Bob: Well, I think devotion comes from gratitude. From the Guru teaching, sharing His awareness in some way through words, imperfectly as words do, and then where, when one has a new vision of the world and one sees that exemplified in the Guru, then there’s a feeling of gratitude toward the Guru and then great devotion arises from that, I think, basically. I think that although there’s a whole thing called the “reliance on the Guru” and devotion, initially respect and service to the Guru are considered important, but the most important way of expressing devotion is to realize the teaching that the Guru gives and to embody it in your own life. The Guru, precisely what your Rinpoche there said, “Not to me, don’t do that” sort of thing, the idea that just sort of going gaga eyed at the Guru is going to get you there is not actually it. That’s just, even, the zen thing, you know, if you meet a Buddha in the road, kill Him. The idea meaning if you think that the Guru represents everything that you want to be and therefore solidified your sense of not being that, then the Guru, the relationship of the Guru is not helping you. And “kill him” just simply means, it doesn’t mean “harm some person you meet.” It means, don’t reify or deify the Guru, because what He wants you to do is to embody yourself as that same thing, you know? Like, actually, my original Guru, Geshe Wangyal, used to always say when He would teach me or He would scold me or whatever it was, He would always say, “this is not just for you, because you, I want you to be, through you to be helping many people. You are supposed to do something for many other people,” type of thing. He would constantly harp on that point. And then, if you do get some glimpse of the more beautiful world or the beauty of the world that is there that you somehow, when it’s that kind of beauty that you see and when you see it, you realize it was always there right in front of you but you didn’t notice it, you didn’t embrace it, you didn’t let go of whatever your idea was to really let it make it new and surprise you, you know, be a miraculous event to you. And when you did that and that would be so, you would feel so delighted and you would feel so grateful that someone had helped you open that door within yourself, that you would then of course be devoted to that person. Very, very much so. But again, even your devotion is most best expressed by your helping others in that same way, in some way, you know? Really.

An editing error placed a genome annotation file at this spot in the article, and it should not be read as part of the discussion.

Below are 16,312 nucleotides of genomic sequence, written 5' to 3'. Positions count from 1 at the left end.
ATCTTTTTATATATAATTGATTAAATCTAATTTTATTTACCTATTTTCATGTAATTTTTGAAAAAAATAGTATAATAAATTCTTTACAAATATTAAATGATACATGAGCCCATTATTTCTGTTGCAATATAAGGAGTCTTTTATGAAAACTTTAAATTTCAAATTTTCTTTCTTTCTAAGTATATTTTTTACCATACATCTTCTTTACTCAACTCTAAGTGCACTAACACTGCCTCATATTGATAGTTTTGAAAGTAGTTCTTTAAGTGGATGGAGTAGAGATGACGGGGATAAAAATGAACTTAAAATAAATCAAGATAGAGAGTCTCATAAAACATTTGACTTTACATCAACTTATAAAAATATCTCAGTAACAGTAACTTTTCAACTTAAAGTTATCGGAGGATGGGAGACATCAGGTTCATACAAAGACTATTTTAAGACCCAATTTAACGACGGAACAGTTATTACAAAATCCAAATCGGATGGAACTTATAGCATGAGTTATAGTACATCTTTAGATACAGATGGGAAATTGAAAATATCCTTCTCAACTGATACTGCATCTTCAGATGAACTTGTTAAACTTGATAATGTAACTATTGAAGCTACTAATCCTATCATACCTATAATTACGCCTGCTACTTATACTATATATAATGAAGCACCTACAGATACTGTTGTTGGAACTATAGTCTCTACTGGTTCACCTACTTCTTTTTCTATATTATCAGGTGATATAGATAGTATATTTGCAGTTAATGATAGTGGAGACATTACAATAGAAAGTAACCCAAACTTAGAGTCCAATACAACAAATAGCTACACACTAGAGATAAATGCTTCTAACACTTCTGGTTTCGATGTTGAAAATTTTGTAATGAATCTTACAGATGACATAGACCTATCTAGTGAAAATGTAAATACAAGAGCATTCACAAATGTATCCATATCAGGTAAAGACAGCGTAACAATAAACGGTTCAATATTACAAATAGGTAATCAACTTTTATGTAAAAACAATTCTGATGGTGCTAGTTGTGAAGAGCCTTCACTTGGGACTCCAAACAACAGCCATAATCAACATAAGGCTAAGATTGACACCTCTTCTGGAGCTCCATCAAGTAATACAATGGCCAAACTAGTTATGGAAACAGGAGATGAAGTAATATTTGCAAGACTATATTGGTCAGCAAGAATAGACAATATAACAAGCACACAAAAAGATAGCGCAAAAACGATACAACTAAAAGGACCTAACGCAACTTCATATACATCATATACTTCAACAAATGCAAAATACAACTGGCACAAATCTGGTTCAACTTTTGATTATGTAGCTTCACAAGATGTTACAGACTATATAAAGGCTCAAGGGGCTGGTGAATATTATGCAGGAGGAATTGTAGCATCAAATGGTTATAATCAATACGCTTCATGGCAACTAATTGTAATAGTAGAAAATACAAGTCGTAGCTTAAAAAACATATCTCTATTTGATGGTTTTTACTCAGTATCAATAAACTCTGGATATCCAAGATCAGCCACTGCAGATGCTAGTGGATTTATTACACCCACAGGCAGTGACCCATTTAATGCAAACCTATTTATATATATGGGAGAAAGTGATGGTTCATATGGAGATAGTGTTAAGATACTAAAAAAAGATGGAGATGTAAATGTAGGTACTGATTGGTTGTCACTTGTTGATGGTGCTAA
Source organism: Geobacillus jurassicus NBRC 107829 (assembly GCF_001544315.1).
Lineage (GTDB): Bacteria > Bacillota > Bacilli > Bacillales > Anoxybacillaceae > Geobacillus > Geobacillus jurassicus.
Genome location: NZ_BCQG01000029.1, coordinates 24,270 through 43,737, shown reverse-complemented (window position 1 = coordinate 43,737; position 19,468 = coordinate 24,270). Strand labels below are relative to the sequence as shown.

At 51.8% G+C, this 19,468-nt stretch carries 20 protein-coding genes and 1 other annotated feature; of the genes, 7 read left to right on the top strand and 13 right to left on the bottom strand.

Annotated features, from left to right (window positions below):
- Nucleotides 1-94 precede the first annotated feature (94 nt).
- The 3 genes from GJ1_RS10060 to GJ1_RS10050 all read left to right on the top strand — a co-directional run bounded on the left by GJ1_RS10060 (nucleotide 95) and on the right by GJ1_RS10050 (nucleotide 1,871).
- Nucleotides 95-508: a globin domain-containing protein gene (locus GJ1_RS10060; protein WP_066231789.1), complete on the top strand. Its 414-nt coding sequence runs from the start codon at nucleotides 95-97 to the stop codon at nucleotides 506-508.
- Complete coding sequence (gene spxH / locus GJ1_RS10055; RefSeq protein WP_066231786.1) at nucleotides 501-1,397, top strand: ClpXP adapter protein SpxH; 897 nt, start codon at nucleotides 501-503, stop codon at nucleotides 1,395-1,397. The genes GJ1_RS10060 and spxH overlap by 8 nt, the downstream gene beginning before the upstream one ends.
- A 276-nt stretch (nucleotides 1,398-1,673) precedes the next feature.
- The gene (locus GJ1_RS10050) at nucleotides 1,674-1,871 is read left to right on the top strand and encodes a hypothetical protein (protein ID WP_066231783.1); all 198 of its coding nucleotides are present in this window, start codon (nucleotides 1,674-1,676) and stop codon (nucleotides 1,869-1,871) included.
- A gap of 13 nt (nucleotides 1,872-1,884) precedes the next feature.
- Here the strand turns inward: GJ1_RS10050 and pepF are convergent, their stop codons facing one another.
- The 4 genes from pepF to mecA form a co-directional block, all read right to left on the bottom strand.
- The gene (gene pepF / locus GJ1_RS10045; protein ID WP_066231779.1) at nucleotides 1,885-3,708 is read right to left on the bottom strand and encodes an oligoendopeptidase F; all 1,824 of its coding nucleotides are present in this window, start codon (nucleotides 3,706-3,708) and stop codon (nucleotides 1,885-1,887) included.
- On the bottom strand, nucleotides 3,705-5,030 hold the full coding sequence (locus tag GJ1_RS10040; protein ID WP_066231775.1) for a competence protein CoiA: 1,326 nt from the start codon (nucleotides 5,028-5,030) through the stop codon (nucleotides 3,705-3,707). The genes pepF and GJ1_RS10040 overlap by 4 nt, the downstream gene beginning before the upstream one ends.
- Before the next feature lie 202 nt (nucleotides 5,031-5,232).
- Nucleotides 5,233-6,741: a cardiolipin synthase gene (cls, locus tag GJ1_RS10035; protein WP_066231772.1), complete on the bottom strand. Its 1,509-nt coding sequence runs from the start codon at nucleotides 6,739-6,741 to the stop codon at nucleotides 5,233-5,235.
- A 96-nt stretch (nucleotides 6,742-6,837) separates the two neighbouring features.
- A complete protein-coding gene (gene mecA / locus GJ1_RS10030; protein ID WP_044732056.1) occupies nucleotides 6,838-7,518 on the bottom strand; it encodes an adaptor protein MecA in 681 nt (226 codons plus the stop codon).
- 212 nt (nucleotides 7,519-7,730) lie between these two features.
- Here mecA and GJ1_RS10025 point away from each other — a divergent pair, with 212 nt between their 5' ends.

Bob: And there’s one other thing that’s kind of interesting which is that thing about sort of a dance practice kind of thing. The Dalai Lama, when He does a big initiation, a grand initiation of some kind, He often says at some point, He has, there’s like a preliminary, you know prerequisite or preliminary teaching that He gives and then at different points, especially after He finishes that or even after finishing the whole thing He says, “Ha ha,” He says, “I tricked you. I tricked you all,” He said. Because you wouldn’t have come here for this preliminary teaching. You only came because of the initiation. But you might not even be able to use that. That might be too difficult for you. But what was really helpful to you was the preliminary. But you wouldn’t have come to study the preliminary. You only come because you want the big initiation. “I’m going to be like blah blah blah blah blah. I’m going to be like that, you know, like dancing Shiva or something.” Oh, yes, we all want to be Dancing Shiva. Oh, yes.
KD: Yeah, we used to, in the old days in India… in India in the old days, we would always try to go to those, the Wangs, the real, you know, the big teachings.
Bob: I know. They are very magical.
KD: They are.
Bob: They’re really, you really feel something is really happening. You get like a Boing.
KD: And then you go kick the dog.
Bob: No. What?
KD: And then you go kick the dog.
Bob: Well, yeah, people do. People do. Some people do.
KD: Some people.